Remembering the Australian South Sea Islanders: The Secret Life of Memorials

Author: Julie Mitchell

Mitchell, Julie, 2017 Remembering the Australian South Sea Islanders: The Secret Life of Memorials, Flinders University, School of Humanities and Creative Arts

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The 19th century transportation of over 60 000 indigenous South Sea Islanders to labour on colonial Queensland sugar-cane fields is an episode of Australia’s history with contested historiography, and current social, cultural and political repercussions. Australian South Sea Islanders (ASSI) today are

a minority group who have had little recourse for representation on either material or textual records, still struggling with issues of representation and status in Australia today. The situation for ASSI archaeology is characterised by the distinct paucity of discernible ASSI material culture and memory of

their part in the Australian story remains in the liminal, threshold territory of their indentured ancestors.

However, physical manifestations of the ASSI story in the form of eruptions of communal memory in public spaces have arisen over the intervening years, at various points on the Queensland landscape: memorials, spaces where history and memory intersect. It is argued that these memory places, rather

than static artefactual stand-ins for the past, are dynamic material culture which have particular agency and relevance in the present, offering to archaeological inquiry, temporal, spatial, material, and cultural heritage data regarding the on-going post-colonial process.

Added to the quantifiable outcomes of the study of these memory places is the conceptual consideration of memorials as holding inherently the intangible quality of the ‘memory’ of a past person, place or event significant to a local or extended community. Memorials can be understood to be public memory ‘materialised’, thus providing entry points for the archaeological interpretation of cultural heritage which otherwise has no physical presence.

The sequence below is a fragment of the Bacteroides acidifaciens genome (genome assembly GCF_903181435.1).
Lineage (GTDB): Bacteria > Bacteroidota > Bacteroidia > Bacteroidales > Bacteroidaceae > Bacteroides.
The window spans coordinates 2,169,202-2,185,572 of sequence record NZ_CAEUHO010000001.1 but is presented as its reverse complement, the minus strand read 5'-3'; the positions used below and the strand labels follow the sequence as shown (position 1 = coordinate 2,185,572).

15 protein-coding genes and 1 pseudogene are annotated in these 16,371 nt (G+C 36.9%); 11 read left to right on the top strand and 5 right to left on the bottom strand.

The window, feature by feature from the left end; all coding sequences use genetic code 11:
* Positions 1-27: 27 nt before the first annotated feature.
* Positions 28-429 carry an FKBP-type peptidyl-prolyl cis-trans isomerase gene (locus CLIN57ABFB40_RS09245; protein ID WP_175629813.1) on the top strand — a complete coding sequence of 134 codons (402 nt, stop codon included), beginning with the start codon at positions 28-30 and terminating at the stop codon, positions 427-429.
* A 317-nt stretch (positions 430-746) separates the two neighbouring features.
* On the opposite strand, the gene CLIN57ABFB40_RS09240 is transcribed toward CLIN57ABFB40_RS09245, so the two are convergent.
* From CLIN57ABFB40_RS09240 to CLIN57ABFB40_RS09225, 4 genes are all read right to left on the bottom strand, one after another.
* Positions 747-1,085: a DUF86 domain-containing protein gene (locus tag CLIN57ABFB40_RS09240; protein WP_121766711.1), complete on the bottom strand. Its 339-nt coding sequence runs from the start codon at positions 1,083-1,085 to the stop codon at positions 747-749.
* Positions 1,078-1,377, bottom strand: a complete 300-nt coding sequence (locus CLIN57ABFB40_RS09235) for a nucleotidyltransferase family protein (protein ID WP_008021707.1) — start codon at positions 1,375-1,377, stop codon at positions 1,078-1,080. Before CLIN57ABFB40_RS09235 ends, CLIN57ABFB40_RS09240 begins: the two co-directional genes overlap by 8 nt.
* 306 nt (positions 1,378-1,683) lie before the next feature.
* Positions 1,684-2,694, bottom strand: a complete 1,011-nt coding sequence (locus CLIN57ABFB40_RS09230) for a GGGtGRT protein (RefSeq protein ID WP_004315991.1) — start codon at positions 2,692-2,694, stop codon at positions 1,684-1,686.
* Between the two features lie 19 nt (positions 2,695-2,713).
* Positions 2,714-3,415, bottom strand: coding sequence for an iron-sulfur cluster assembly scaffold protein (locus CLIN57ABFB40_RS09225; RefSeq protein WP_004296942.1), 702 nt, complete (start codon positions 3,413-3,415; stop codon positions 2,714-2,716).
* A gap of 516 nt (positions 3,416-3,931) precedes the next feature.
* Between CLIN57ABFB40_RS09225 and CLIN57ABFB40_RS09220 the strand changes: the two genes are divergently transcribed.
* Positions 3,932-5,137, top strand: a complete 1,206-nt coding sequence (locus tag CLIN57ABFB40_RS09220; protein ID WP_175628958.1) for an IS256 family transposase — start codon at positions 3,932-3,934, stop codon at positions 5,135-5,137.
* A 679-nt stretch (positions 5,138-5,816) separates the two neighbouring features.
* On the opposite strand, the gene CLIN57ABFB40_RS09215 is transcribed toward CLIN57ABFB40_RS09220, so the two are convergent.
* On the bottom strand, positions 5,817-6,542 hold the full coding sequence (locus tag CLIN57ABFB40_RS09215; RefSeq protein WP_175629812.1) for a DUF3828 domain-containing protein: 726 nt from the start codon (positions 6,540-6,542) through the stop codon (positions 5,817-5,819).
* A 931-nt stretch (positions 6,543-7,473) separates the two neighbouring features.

This research, while a material culture study focused on the materialised expression of memory, also allows discussion beyond typologies, styles and categories to consider the relational meaning and distributed agency of these objects within the complex network of public memory. In addition to

considerations of their symbolic, mnemonic or representational reflections of the past, it is argued that contemporary memorials are extensions of the original ASSI event to which they refer, a part of a continuous process that is helping to shape current communities. In this way, as components of the

unfolding ASSI event trajectory, the continuing story of ASSI-related memorials, which includes our academic attention, offers a cultural heritage platform from which future archaeology may derive, supporting minority representation in the national narrative.

This thesis contends that by considering heritage remembrance structures that are connected with the original ASSI event as strategies to link the present day to an invisible past, we support current communities to comprehend their own cultural heritage, thus promoting a more encompassing and unified populace. This research may then be considered a precursor to a future activist archaeology which involves working more directly in collaboration with ASSI descendants and other local communities to connect the many other facets of ASSI history culture. In this way, applying

archaeological thinking to the contemporary past can indeed have a direct bearing on present and future cultural heritage knowledge.

Keywords: Memory, memorial, South Sea Islanders

Subject: Humanities thesis, Archaeology thesis

Thesis type: Doctor of Philosophy
Completed: 2017
School: School of Humanities and Creative Arts
Supervisor: Associate Professor Heather Burke